Iran tourism: Hamoun, unique beauty and historical significance

If you want to travel to a city that is unique in terms of natural beauty and is at the same time historical and ancient, then visit the city of Hamun in Iran’s Sistan and Balouchestan Province.

Being in the north of Sistan and Balouchestan, Hamun is one of the richest cities as it has a huge potential for natural and historical tourism. The other historicalvcities in the province are Zabol, Hirmand, Zahak and Nirmouz. But given its novel ancient and historical monuments and other tourism capacities, Hamun can be described as the heart of tourism in Sistan and Balouchestan Province.

Here is a number of tourism attractions of the province.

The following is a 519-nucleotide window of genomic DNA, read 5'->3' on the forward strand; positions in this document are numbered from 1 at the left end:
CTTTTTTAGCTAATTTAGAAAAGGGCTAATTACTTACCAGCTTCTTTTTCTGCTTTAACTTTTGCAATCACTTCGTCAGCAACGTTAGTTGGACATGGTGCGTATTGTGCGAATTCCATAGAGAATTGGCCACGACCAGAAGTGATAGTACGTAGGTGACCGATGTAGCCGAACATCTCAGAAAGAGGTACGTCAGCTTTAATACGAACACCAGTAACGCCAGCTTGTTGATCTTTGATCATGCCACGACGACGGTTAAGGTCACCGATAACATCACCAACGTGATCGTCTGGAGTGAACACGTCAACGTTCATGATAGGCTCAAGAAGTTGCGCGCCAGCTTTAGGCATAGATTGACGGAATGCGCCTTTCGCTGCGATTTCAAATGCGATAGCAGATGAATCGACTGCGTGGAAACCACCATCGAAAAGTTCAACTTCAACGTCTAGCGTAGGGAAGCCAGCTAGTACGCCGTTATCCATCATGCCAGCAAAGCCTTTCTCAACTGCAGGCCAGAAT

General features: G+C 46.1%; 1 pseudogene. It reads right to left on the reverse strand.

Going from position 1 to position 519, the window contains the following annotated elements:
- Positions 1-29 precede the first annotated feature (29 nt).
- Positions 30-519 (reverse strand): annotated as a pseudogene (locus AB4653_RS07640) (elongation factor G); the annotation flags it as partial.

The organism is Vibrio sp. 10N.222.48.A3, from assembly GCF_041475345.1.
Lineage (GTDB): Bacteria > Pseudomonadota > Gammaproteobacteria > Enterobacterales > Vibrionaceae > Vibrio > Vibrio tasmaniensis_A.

Hamun Lake

One tourist destination is Hamun International Wetland that began drying some 20 years ago. The wetland used to be the heart of Sistan and surrounding regions when it was filled with water. When it is inundated with water, many reeds grow in the wetland, making the wetland beautiful and creating a pleasant draught for nearby areas.

Kahjeh Mountain

Khajeh Mountain is in the center of Hamun Lake. It has long been known as a Zoroastrian convent. There are buildings of an old city at the foot of the mountain. This is where the remains of a fire temple are also visible.

Shahr-e Sukhteh (Burnt City)

Shahr-e Sukhteh is the main tourist hub of Sistan and Balouchestan.  This ancient site is 5,000-year-old where many of the first of mankind have been discovered. Shahr-e Sukhteh is at the entrance of Sistan. It is a token of the region’s ancient civilization. The Burnt City was founded in 3,200 B.C. and its people lived in four periods between 3,200 and 1,800 B.C. It has been put on the UNESCO’s World Heritage List.

The other historical monuments of Sistan and Balouchestan are Rostam Castle and the Windmills.

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